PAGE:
Integrated Crop Management

Winter mortality in European corn borers

Les Lewis and Bob Gunnarson of the USDA Corn Insects Research Laboratory in Ames conducted a survey of the European com borer population in central Iowa and found that the population has suffered high mortality. The percent mortality from four central Iowa counties was 51 percent (Franklin County), 37 percent (Hardin County), 40 percent (Marshall County), and 50 percent (Story County). These larvae died from the fungus, Beauveria bassiana.

European corn borer with Beauveria.

At each location on each sample date 10, 1 square meter samples were taken. All crop residue was dissected, larvae collected and examined for two insect pathogens (Nosema pyrausta and Beauveria bassiana). All insects were checked for both pathogens and some had a dual infection. In such cases the B. bassiana would dominate and all larvae infected with B. bassiana will die.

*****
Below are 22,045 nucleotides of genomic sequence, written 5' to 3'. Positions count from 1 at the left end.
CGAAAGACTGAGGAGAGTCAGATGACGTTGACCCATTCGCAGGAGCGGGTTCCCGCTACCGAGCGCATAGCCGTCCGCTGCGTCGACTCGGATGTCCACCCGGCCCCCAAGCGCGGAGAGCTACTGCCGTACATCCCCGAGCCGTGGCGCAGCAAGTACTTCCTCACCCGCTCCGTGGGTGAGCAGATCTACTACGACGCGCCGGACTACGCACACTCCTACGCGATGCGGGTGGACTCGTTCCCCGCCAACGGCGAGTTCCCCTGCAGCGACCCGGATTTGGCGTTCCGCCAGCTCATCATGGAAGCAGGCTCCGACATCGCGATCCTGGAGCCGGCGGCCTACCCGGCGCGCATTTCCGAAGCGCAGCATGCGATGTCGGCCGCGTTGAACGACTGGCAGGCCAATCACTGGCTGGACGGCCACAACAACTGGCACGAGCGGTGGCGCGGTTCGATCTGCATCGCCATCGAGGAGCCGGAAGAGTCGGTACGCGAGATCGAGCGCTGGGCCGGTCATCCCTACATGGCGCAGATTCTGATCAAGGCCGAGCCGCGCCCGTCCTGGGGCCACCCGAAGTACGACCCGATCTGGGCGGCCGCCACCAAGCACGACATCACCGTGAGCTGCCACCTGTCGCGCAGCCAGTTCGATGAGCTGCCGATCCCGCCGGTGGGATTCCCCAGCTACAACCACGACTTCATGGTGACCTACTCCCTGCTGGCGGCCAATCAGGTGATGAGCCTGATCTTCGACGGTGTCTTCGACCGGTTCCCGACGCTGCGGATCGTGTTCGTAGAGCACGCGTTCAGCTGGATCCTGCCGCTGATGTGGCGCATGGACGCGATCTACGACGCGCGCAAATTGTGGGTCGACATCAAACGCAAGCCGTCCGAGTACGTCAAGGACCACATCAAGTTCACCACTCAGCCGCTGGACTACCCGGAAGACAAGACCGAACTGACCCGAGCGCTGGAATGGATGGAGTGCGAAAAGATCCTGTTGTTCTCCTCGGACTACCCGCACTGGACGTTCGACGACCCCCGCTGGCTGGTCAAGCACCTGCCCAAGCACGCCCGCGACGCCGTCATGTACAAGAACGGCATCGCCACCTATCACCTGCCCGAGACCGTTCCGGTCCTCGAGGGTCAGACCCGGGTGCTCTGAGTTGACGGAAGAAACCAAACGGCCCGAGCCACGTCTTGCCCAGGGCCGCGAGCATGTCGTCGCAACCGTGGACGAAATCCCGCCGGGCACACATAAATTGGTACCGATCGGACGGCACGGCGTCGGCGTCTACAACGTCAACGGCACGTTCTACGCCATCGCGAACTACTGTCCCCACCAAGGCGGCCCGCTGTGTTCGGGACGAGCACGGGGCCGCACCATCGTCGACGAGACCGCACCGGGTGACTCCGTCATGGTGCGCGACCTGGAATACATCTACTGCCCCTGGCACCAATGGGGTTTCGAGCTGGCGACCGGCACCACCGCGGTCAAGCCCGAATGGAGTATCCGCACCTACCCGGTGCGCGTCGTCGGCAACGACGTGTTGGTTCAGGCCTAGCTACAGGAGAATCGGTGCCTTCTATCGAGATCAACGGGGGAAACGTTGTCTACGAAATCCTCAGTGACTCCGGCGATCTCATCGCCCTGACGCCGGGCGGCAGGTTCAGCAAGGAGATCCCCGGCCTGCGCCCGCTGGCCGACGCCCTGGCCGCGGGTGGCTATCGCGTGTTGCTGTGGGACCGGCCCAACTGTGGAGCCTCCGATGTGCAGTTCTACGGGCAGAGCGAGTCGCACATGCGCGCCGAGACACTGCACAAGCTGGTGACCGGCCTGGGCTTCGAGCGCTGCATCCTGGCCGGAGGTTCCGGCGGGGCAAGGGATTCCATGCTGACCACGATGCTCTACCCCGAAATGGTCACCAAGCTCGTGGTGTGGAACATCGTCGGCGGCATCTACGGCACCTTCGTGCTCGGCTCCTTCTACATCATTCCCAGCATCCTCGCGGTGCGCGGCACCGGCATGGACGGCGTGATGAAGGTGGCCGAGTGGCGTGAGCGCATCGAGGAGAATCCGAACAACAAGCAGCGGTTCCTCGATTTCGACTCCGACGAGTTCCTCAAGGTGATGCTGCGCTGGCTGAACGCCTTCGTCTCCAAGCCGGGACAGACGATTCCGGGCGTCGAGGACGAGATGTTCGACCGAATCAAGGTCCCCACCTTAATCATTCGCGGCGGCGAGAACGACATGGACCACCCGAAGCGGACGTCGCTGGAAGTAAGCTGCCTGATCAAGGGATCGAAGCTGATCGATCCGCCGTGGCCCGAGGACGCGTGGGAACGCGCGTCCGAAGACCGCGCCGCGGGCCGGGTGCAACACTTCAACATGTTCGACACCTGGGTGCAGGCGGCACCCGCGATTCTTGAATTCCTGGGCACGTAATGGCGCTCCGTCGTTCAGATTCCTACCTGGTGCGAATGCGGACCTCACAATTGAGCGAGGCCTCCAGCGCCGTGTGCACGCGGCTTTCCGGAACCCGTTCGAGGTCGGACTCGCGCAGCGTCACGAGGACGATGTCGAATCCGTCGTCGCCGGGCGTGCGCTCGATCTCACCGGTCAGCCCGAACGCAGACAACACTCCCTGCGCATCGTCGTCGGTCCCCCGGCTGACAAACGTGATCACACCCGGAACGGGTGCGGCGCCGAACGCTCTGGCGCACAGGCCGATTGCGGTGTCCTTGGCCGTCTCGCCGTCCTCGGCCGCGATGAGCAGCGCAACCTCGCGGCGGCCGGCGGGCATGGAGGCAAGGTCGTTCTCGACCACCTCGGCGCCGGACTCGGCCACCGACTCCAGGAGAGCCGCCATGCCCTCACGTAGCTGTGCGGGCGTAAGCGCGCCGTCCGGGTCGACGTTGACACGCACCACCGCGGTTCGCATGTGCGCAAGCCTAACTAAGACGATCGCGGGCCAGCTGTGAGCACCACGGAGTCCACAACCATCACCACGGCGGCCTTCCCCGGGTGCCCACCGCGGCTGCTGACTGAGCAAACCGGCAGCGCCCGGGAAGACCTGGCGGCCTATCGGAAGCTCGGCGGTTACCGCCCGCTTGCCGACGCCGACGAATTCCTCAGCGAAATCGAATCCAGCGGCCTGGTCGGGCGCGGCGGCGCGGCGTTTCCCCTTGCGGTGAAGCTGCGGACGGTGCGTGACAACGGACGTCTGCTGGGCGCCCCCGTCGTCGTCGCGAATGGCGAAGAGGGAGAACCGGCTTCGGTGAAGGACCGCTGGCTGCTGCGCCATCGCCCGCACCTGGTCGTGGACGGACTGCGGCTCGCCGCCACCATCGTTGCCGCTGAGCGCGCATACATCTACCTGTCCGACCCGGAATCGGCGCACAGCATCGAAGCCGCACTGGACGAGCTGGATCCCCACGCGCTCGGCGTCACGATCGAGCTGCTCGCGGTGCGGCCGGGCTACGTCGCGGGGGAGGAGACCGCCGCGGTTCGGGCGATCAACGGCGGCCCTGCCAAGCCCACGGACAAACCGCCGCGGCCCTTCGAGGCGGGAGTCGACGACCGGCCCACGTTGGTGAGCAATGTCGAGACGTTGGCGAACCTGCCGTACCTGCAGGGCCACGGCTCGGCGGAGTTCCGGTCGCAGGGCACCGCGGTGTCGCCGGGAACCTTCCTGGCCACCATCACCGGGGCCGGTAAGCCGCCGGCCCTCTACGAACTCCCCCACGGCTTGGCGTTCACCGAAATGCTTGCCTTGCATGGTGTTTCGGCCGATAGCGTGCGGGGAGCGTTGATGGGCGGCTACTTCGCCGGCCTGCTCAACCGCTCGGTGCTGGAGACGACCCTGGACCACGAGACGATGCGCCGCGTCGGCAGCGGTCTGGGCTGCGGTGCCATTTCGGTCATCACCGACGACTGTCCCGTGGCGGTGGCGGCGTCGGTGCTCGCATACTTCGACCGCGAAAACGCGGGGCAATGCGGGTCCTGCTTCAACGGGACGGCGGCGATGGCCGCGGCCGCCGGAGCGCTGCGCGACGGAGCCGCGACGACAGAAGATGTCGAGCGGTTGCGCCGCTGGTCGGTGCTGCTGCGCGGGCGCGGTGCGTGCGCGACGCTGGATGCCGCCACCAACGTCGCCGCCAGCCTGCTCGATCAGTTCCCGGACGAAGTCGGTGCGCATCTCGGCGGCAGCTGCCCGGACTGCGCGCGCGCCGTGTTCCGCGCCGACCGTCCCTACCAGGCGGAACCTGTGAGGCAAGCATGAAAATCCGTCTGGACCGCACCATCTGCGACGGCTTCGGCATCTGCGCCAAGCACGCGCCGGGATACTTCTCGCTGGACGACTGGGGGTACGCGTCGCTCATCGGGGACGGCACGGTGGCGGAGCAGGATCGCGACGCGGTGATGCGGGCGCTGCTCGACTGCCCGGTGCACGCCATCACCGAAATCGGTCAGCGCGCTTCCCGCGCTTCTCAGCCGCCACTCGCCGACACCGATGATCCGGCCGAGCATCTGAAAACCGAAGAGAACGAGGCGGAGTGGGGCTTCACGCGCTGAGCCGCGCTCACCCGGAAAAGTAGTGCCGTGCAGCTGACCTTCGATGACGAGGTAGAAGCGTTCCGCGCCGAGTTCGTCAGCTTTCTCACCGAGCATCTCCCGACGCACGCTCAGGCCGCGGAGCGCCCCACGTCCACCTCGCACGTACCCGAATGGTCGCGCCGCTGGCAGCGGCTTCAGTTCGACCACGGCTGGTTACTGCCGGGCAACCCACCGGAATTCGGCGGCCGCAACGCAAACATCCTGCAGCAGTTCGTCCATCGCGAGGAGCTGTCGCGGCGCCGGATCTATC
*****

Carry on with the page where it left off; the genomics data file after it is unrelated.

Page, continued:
Although some corn borers did survive the winter, many of them are not healthy and are infected with a protozoan-like organism, Nosema pyrausta. This organism will not kill the insects, but will cause the female moths to lay fewer eggs than uninfected insects. This is good news. However, the living population ranged from about 7,000 European corn borers per acre in Hardin County to 35,000 per acre in Marshall County. Les Lewis has noted that during serious problem years in the past, the populations have been as high as 40,000 to 50,000 corn borers per acre. Some counties may approach this density during this spring.

This article originally appeared on page 49 of the IC-488 (6) -- April 29, 2002 issue.

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